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The Barrow-Wight
08-08-2000, 06:07 AM
<font face="Verdana"><table><TR><TD><FONT SIZE="1" face="Verdana, Helvetica, sans-serif">Wraith of Angmar
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bmilder asked me an interesting question about Gwaihir last night. In the newest quiz, gaplsi asked a question that had the answer of (something like) 'Gandalf had pulled a poisoned arrow from the wing of Gwaihir.' bmilder asked if the Eagle that Gandalf aided was really Gwaihir?

I always assumed that the Lord of the Eagles (LotE) in The Hobbit was Gwaihir. But bmilder told me that according to the 'Annotated Hobbit', it may have been a different Lord of the Eagles that was healed by the wizard.

A quick look in Robert Foster's Complete Guide to Middle-Earth agreed with galpsi's (and my) assumptions - saying that Gwaihir was the same LotE.

So I decided to research the matter a bit and see why the annotated version might have thought differently. And I found that perhaps Gwaihir wasn't present in The Hobbit.

Besides the fact that the LotE is never named in The Hobbit, in the RotK chapter 'The Field of Cormallen', Gandalf asks Gwaihir to take him to Mount Doom, prefacing his request with ' Twice you have bourne me...I would ask for a third time' (or something like that, but the 'twice' is definitely what he said). The two times were (1) from Orthanc; and (2) from the Peak of the mountain after Gandalf returned to Middle-Earth as 'The White'. If Gwaihir had been the LotE in The Hobbit, the count would have been three, bringing the total to four.

Robert Foster's description of Gwaihir in his Guide matter-of-factly says that the 'two times' meant 'during he time fo the War of the Ring'. But I don't see how he could have assumed that.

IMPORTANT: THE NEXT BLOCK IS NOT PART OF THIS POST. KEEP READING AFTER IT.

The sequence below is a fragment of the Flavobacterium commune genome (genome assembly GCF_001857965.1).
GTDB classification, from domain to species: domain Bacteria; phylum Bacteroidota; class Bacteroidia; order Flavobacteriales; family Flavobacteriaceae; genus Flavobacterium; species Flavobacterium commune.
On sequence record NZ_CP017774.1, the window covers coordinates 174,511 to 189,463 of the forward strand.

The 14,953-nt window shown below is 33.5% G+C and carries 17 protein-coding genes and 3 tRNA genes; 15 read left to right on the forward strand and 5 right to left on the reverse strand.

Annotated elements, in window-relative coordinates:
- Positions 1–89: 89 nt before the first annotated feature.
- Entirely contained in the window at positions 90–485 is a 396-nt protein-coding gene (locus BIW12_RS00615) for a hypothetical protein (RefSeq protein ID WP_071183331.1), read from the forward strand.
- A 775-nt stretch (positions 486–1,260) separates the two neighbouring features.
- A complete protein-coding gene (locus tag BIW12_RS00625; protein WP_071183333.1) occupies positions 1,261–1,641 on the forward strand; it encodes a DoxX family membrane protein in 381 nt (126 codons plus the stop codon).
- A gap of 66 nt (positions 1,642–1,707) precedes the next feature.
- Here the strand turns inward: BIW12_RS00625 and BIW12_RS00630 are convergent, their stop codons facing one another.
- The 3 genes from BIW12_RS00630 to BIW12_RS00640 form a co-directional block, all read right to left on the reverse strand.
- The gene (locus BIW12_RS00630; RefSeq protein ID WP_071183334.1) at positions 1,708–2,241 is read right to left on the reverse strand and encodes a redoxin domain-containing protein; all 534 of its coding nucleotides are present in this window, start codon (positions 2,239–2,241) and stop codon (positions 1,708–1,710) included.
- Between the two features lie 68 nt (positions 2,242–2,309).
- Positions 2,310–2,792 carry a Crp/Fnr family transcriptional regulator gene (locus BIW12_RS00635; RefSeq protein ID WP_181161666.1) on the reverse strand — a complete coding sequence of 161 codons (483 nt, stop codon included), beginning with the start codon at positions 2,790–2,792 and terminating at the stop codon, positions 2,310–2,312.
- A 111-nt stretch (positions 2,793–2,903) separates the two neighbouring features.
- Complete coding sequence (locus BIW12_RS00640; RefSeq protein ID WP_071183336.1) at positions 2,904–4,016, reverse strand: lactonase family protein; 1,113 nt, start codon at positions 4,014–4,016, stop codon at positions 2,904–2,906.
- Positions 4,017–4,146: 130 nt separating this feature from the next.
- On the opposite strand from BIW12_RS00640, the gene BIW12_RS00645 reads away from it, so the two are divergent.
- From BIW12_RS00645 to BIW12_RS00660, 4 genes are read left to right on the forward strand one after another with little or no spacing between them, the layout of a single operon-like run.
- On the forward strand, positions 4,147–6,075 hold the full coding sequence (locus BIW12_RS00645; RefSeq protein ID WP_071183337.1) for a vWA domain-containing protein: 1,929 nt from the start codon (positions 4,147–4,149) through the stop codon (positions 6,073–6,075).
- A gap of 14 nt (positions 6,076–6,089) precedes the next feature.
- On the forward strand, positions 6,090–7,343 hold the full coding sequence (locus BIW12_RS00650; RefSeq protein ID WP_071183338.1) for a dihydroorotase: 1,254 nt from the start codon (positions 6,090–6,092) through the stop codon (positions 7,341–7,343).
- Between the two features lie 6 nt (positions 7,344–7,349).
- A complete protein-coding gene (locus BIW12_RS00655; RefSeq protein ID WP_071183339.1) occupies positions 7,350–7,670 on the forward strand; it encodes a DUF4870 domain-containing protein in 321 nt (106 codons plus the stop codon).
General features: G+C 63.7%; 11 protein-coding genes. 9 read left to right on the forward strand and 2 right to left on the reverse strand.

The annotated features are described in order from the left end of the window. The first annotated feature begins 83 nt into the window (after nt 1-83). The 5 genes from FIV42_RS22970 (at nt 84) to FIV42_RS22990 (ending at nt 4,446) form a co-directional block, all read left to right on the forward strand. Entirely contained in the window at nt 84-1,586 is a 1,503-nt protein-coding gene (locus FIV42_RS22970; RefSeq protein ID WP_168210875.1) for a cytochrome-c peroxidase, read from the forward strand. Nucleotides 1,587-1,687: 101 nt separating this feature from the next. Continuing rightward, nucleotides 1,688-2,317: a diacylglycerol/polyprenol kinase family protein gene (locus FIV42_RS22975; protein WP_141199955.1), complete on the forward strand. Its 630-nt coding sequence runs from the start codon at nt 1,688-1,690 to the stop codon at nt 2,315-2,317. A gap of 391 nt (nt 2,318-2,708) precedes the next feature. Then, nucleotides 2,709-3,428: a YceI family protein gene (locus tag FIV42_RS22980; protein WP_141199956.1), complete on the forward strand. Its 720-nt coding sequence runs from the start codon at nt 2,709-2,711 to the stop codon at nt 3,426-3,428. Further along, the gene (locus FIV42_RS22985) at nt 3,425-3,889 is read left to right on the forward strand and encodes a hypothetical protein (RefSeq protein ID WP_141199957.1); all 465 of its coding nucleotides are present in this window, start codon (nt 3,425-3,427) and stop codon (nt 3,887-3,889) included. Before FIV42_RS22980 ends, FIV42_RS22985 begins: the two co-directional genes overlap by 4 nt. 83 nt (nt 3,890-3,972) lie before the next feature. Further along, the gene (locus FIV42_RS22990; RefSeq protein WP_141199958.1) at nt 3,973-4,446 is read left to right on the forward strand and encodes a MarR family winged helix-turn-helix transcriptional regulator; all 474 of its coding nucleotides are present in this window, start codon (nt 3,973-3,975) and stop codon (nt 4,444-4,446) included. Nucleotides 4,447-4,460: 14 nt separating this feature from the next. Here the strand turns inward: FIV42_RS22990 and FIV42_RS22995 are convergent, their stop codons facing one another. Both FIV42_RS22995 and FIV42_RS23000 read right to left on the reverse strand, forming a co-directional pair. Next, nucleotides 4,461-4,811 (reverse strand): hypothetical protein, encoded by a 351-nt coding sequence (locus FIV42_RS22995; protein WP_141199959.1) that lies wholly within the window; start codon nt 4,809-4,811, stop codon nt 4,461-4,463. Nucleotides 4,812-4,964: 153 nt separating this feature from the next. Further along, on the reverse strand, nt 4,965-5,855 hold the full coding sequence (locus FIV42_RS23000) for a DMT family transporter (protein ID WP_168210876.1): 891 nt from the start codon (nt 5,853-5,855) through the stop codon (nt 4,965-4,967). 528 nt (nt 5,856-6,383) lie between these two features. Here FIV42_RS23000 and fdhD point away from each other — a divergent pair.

Any thoughts on all of this?



The Barrow-Wight (RKittle)
<font size="2">I usually haunt http://www.barrowdowns.comThe Barrow-Downs</a> and The Barrow-Downs http://www.barrowdowns.com/cgi-bin/ultimatebb.cgiMiddle-Earth Discussion Board</a>.</p>Edited by <A HREF=http://www.barrowdowns.com/cgi-bin/ultimatebb.cgi?ubb=get_profile&u=00000002>RKittle</A>&nbsp; <IMG SRC=http://www.barrowdowns.com/images/oneringicon.gif BORDER=0 WIDTH=10 HEIGHT=10> at: 8/8/00 8:09:11 am

noldo
08-08-2000, 06:46 AM
<font face="Verdana"><table><TR><TD><FONT SIZE="1" face="Verdana, Helvetica, sans-serif">Pile o' Bones
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<img src="http://www.barrowdowns.com/images/posticons/nenya.jpg" align=absmiddle> Re: Gwaihir in the Hobbit?

I believe it's a plot-hole.

<HR>"Their Oath shall drive them, and yet betray them, and ever snatch away the very treasures that they have sworn to pursue."

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galpsi
08-08-2000, 03:47 PM
<font face="Verdana"><table><TR><TD><FONT SIZE="1" face="Verdana, Helvetica, sans-serif">The Unquiet Dead
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<img src="http://www.barrowdowns.com/images/posticons/nenya.jpg" align=absmiddle> Re: Gwaihir in the Hobbit?

I like this discussion because it points to the several strengths of our little fellowship: BMilder's quick eyes and sharp mind, RKittle's encyclopediac thoroughness, and Noldo's sound judgement.
I confess that my identification of the LotEs was poorly arrived at. I had based my identification on Gandalf's comment to Gwaihir on Celebdil,&quot;Ever am I fated to be your burden, friend at need.&quot; I know that this interpretation flies in the face of the more exact reference to two previous rides in the last battle sequence. I had concluded that the good doctor had simply erred in that passage because ever suggests to me a longer association than one previous ride only four and half months earlier.